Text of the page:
Policy briefing: Homes fit for families - the case for stable private renting
The impact of housing problems on mental health
There are now more than one million families with children renting privately; almost double the number five years ago.
While private renting is still a tenure of choice for some, this new generation of no-choice private renters are having to adjust their aspirations to the new reality: almost 3 million adults expect to be renting privately for five years or more, including 2 in 5 families with children.
Despite this, six or 12 month contracts are standard, and renting families are ten times more likely to have moved in the last year than those paying a mortgage.
Private renters are much less likely to know their neighbours, volunteer or vote. The high cost of renting and moving presents barriers to renters taking up jobs and dampens consumer spending by reducing disposable income. Families want to put down roots in their community, but in an overheated market their choices are severely limited.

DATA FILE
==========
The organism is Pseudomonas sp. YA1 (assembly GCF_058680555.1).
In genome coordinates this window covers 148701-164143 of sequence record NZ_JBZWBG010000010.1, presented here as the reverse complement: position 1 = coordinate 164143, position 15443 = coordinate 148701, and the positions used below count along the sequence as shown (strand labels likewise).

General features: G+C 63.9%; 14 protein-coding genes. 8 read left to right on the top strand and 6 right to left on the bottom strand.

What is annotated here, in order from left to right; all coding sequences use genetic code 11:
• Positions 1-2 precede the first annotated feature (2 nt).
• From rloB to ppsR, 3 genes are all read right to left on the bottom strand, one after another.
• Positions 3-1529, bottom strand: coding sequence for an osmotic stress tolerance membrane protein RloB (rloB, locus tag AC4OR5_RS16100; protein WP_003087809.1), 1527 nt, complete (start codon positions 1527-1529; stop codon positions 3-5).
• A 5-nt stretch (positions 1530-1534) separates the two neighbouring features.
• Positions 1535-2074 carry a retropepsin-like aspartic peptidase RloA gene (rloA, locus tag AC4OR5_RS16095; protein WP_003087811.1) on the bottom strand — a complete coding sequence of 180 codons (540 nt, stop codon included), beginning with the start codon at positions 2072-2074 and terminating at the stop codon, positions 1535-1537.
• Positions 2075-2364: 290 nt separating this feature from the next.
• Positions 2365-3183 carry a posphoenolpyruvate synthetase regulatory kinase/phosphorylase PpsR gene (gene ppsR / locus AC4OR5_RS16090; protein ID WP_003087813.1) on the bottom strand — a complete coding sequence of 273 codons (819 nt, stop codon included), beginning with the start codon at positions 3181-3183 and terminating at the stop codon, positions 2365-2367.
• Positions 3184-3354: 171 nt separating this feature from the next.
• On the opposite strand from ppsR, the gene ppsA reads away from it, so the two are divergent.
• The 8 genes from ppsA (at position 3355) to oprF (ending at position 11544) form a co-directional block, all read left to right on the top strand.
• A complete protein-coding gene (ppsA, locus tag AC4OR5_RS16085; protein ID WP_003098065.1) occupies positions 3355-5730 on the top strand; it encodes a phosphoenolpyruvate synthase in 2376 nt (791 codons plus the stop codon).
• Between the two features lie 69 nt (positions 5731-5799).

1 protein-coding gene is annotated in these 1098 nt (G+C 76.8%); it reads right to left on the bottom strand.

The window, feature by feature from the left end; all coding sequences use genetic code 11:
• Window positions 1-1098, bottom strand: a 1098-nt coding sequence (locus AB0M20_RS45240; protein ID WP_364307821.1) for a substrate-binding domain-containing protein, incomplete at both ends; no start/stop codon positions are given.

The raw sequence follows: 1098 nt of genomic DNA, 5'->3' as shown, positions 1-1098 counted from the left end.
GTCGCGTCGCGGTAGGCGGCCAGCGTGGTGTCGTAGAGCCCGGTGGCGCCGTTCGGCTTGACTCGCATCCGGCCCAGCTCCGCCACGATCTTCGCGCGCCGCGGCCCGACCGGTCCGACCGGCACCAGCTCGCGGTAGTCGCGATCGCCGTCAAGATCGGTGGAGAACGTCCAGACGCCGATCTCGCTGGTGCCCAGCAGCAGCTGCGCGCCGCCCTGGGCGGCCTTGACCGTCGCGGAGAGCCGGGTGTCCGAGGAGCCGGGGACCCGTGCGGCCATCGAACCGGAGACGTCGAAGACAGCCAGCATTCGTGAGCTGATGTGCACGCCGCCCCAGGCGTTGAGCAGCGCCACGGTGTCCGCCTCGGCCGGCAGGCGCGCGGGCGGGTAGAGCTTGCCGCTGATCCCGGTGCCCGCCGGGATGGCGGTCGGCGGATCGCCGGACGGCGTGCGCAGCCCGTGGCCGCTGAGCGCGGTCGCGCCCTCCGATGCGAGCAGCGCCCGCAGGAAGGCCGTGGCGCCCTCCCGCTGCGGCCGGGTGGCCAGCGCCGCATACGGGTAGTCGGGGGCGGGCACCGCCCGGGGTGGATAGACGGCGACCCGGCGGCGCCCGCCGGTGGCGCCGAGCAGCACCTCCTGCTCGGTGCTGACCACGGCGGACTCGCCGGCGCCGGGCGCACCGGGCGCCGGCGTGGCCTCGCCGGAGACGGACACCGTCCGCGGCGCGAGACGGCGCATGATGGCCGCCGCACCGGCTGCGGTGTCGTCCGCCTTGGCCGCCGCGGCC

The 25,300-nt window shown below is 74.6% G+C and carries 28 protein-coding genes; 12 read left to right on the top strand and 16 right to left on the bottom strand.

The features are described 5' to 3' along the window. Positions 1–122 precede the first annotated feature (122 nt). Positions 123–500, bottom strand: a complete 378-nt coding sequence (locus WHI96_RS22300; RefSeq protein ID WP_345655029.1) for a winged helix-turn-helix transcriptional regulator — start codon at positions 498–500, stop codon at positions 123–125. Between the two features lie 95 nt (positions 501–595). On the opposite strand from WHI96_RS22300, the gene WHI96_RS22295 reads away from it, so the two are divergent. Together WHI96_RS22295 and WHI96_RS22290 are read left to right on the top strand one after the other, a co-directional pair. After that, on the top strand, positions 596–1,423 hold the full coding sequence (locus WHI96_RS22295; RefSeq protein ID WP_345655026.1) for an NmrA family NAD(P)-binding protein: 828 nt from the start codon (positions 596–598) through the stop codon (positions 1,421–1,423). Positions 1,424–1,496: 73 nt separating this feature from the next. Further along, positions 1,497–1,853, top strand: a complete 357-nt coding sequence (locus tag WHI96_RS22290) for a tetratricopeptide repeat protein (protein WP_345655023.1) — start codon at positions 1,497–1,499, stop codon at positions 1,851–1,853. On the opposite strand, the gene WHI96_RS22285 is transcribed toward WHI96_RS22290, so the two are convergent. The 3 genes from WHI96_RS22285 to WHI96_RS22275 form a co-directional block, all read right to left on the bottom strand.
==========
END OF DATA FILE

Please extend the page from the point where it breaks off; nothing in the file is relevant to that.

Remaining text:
Most landlords want to keep good tenants for the long term, and are prepared to be flexible and reasonable in their dealings with tenants. But with the market as tight as it is, there is little competitive pressure on them to respond to the new realities of the sector.
As Shelter sees increasing numbers of renters who are disadvantaged by the current state of the sector, we urge the industry and national and local government to recognise the profound changes the sector has undergone. The challenges the new generation of private renters face as they struggle to find a decent place they can call home means it is time for long term strategies to adapt to the changing world of private renting.